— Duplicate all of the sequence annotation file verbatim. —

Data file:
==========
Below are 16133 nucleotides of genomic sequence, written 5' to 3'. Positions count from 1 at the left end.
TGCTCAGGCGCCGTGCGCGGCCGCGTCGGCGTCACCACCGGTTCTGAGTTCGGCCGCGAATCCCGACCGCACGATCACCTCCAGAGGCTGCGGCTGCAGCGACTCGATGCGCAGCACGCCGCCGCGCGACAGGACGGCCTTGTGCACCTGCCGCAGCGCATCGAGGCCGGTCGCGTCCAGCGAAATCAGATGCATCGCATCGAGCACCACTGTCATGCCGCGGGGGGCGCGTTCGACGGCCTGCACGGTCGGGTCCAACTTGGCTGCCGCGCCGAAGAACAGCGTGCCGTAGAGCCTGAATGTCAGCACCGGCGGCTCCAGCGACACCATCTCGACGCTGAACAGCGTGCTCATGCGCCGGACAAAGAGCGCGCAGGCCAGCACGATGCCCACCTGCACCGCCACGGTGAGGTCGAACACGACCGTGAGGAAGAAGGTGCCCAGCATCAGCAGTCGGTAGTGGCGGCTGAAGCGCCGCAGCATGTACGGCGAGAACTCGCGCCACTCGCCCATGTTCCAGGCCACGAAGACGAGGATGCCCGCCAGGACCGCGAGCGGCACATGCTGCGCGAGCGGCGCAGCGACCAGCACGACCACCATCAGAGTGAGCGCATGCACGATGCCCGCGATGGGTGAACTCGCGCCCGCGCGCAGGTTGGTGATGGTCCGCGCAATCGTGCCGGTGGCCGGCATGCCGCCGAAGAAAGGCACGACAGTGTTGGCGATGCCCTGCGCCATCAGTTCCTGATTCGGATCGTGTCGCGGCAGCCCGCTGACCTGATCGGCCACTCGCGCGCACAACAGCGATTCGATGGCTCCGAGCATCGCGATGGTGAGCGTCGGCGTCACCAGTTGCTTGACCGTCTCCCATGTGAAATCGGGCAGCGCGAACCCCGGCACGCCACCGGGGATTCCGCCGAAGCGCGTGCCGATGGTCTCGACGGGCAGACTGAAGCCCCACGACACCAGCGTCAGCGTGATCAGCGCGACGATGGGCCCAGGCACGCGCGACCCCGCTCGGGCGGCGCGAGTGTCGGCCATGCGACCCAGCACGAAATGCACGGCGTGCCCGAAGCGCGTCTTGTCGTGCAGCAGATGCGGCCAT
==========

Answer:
Below are 16133 nucleotides of genomic sequence, written 5' to 3'. Positions count from 1 at the left end.
TGCTCAGGCGCCGTGCGCGGCCGCGTCGGCGTCACCACCGGTTCTGAGTTCGGCCGCGAATCCCGACCGCACGATCACCTCCAGAGGCTGCGGCTGCAGCGACTCGATGCGCAGCACGCCGCCGCGCGACAGGACGGCCTTGTGCACCTGCCGCAGCGCATCGAGGCCGGTCGCGTCCAGCGAAATCAGATGCATCGCATCGAGCACCACTGTCATGCCGCGGGGGGCGCGTTCGACGGCCTGCACGGTCGGGTCCAACTTGGCTGCCGCGCCGAAGAACAGCGTGCCGTAGAGCCTGAATGTCAGCACCGGCGGCTCCAGCGACACCATCTCGACGCTGAACAGCGTGCTCATGCGCCGGACAAAGAGCGCGCAGGCCAGCACGATGCCCACCTGCACCGCCACGGTGAGGTCGAACACGACCGTGAGGAAGAAGGTGCCCAGCATCAGCAGTCGGTAGTGGCGGCTGAAGCGCCGCAGCATGTACGGCGAGAACTCGCGCCACTCGCCCATGTTCCAGGCCACGAAGACGAGGATGCCCGCCAGGACCGCGAGCGGCACATGCTGCGCGAGCGGCGCAGCGACCAGCACGACCACCATCAGAGTGAGCGCATGCACGATGCCCGCGATGGGTGAACTCGCGCCCGCGCGCAGGTTGGTGATGGTCCGCGCAATCGTGCCGGTGGCCGGCATGCCGCCGAAGAAAGGCACGACAGTGTTGGCGATGCCCTGCGCCATCAGTTCCTGATTCGGATCGTGTCGCGGCAGCCCGCTGACCTGATCGGCCACTCGCGCGCACAACAGCGATTCGATGGCTCCGAGCATCGCGATGGTGAGCGTCGGCGTCACCAGTTGCTTGACCGTCTCCCATGTGAAATCGGGCAGCGCGAACCCCGGCACGCCACCGGGGATTCCGCCGAAGCGCGTGCCGATGGTCTCGACGGGCAGACTGAAGCCCCACGACACCAGCGTCAGCGTGATCAGCGCGACGATGGGCCCAGGCACGCGCGACCCCGCTCGGGCGGCGCGAGTGTCGGCCATGCGACCCAGCACGAAATGCACGGCGTGCCCGAAGCGCGTCTTGTCGTGCAGCAGATGCGGCCAT